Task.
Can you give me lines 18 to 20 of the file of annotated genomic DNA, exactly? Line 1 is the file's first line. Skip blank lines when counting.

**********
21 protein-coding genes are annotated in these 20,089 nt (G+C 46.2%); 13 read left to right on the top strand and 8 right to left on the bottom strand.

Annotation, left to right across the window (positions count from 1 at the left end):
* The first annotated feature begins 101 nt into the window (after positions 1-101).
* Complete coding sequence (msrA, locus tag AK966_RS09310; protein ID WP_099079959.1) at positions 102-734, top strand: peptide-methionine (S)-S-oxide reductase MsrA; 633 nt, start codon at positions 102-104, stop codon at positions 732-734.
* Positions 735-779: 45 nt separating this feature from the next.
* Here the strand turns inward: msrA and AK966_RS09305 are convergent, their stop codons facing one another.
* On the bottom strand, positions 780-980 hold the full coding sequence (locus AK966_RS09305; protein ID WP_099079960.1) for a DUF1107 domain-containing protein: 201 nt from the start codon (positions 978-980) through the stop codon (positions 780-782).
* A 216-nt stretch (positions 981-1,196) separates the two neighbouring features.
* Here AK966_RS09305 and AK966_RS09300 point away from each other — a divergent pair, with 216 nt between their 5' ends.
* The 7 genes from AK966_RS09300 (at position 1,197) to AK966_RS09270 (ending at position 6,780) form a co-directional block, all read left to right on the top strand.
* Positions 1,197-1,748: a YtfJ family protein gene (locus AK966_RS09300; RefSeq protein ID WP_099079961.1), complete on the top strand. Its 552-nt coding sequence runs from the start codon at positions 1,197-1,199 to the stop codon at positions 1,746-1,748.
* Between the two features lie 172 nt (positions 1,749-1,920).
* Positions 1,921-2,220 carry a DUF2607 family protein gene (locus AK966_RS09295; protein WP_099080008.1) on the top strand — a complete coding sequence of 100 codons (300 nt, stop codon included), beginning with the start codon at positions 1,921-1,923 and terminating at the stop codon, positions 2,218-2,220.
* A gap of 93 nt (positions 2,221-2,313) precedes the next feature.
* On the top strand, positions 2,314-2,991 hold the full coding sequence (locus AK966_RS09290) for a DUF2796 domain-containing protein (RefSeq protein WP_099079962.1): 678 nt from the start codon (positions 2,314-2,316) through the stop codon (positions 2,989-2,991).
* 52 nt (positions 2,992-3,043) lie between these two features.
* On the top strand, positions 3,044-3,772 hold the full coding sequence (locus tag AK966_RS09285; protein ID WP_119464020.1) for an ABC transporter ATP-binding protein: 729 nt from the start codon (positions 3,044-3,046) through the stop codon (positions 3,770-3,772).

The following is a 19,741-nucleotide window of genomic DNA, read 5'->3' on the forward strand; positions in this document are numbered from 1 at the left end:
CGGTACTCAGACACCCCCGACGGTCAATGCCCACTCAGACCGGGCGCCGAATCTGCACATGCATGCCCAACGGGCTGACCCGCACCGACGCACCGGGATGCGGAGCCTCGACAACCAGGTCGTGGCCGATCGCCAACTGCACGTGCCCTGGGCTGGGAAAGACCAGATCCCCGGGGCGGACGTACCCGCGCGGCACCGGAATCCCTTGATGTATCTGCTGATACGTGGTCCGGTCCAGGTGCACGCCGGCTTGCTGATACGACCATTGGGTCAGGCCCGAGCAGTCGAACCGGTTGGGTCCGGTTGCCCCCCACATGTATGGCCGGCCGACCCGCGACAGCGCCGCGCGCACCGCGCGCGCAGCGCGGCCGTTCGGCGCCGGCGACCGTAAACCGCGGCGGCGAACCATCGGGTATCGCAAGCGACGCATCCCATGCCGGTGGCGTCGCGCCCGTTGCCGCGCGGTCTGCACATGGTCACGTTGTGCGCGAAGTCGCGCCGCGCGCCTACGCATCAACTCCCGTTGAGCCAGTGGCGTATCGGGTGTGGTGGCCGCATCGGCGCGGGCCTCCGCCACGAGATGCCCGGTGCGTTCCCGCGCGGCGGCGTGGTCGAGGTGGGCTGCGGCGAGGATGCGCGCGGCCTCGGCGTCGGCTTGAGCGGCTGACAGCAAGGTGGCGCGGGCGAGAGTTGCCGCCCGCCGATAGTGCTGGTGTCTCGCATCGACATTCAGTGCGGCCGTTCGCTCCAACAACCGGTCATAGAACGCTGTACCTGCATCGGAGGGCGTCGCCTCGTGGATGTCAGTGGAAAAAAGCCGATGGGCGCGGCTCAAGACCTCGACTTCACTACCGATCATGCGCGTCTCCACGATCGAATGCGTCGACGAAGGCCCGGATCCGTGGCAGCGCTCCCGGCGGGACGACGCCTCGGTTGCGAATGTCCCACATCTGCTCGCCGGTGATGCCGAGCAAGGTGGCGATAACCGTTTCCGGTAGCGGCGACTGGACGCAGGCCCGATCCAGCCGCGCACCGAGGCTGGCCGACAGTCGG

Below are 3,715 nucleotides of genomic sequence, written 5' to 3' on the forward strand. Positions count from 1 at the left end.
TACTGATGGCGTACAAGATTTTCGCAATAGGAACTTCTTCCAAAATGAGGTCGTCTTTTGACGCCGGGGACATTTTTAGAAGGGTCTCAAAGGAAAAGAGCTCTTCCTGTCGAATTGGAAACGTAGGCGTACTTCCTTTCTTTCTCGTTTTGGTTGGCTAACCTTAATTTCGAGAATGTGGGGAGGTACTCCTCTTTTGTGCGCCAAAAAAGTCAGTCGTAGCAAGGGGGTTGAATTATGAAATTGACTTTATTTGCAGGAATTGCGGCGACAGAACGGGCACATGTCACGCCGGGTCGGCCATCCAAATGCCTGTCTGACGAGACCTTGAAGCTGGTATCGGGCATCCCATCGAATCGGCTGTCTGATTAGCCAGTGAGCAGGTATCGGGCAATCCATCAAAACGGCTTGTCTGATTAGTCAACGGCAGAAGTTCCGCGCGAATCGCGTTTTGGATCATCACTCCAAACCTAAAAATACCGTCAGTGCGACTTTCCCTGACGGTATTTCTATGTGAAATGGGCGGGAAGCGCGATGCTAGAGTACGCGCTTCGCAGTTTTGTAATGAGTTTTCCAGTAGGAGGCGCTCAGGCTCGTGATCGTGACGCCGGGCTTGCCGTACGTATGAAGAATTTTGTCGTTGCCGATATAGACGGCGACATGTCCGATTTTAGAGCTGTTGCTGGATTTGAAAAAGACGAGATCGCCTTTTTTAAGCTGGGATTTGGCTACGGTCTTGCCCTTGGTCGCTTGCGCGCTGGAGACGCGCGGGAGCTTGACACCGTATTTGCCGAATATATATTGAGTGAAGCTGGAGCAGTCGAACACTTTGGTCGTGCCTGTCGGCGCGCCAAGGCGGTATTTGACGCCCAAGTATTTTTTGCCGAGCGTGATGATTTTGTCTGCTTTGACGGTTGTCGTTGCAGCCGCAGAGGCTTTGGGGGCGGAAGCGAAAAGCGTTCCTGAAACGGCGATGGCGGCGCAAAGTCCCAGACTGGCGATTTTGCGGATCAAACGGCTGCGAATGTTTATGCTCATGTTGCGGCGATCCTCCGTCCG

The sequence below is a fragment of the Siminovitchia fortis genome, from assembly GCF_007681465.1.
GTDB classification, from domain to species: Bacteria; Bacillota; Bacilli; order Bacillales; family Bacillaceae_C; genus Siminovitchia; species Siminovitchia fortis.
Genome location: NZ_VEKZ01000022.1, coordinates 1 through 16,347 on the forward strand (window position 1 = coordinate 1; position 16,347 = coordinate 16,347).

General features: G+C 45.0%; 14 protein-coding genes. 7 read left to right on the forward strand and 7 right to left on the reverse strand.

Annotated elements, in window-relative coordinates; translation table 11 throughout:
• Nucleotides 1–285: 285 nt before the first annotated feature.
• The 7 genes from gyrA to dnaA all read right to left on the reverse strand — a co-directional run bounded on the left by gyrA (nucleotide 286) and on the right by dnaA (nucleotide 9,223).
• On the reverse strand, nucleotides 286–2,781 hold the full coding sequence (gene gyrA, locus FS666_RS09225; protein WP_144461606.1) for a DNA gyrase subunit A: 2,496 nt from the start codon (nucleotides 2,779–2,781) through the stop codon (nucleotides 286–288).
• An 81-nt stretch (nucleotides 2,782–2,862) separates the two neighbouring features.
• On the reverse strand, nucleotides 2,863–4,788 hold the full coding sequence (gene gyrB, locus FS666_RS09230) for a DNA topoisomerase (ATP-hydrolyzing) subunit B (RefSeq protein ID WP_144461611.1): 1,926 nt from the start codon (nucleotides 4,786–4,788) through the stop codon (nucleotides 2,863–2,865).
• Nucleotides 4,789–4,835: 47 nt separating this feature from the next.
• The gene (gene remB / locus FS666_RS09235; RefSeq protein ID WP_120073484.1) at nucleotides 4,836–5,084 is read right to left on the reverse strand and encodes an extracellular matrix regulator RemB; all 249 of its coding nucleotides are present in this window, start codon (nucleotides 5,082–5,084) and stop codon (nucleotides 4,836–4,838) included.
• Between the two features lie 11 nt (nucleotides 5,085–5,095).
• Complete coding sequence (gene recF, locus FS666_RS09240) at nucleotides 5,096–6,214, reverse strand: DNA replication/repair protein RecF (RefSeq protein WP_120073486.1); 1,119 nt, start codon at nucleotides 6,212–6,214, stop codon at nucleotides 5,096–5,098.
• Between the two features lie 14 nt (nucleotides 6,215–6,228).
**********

The following is a 19,741-nucleotide window of genomic DNA, read 5'->3' on the forward strand; positions in this document are numbered from 1 at the left end:
CGGTACTCAGACACCCCCGACGGTCAATGCCCACTCAGACCGGGCGCCGAATCTGCACATGCATGCCCAACGGGCTGACCCGCACCGACGCACCGGGATGCGGAGCCTCGACAACCAGGTCGTGGCCGATCGCCAACTGCACGTGCCCTGGGCTGGGAAAGACCAGATCCCCGGGGCGGACGTACCCGCGCGGCACCGGAATCCCTTGATGTATCTGCTGATACGTGGTCCGGTCCAGGTGCACGCCGGCTTGCTGATACGACCATTGGGTCAGGCCCGAGCAGTCGAACCGGTTGGGTCCGGTTGCCCCCCACATGTATGGCCGGCCGACCCGCGACAGCGCCGCGCGCACCGCGCGCGCAGCGCGGCCGTTCGGCGCCGGCGACCGTAAACCGCGGCGGCGAACCATCGGGTATCGCAAGCGACGCATCCCATGCCGGTGGCGTCGCGCCCGTTGCCGCGCGGTCTGCACATGGTCACGTTGTGCGCGAAGTCGCGCCGCGCGCCTACGCATCAACTCCCGTTGAGCCAGTGGCGTATCGGGTGTGGTGGCCGCATCGGCGCGGGCCTCCGCCACGAGATGCCCGGTGCGTTCCCGCGCGGCGGCGTGGTCGAGGTGGGCTGCGGCGAGGATGCGCGCGGCCTCGGCGTCGGCTTGAGCGGCTGACAGCAAGGTGGCGCGGGCGAGAGTTGCCGCCCGCCGATAGTGCTGGTGTCTCGCATCGACATTCAGTGCGGCCGTTCGCTCCAACAACCGGTCATAGAACGCTGTACCTGCATCGGAGGGCGTCGCCTCGTGGATGTCAGTGGAAAAAAGCCGATGGGCGCGGCTCAAGACCTCGACTTCACTACCGATCATGCGCGTCTCCACGATCGAATGCGTCGACGAAGGCCCGGATCCGTGGCAGCGCTCCCGGCGGGACGACGCCTCGGTTGCGAATGTCCCACATCTGCTCGCCGGTGATGCCGAGCAAGGTGGCGATAACCGTTTCCGGTAGCGGCGACTGGACGCAGGCCCGATCCAGCCGCGCACCGAGGCTGGCCGACAGTCGG

Below are 3,715 nucleotides of genomic sequence, written 5' to 3' on the forward strand. Positions count from 1 at the left end.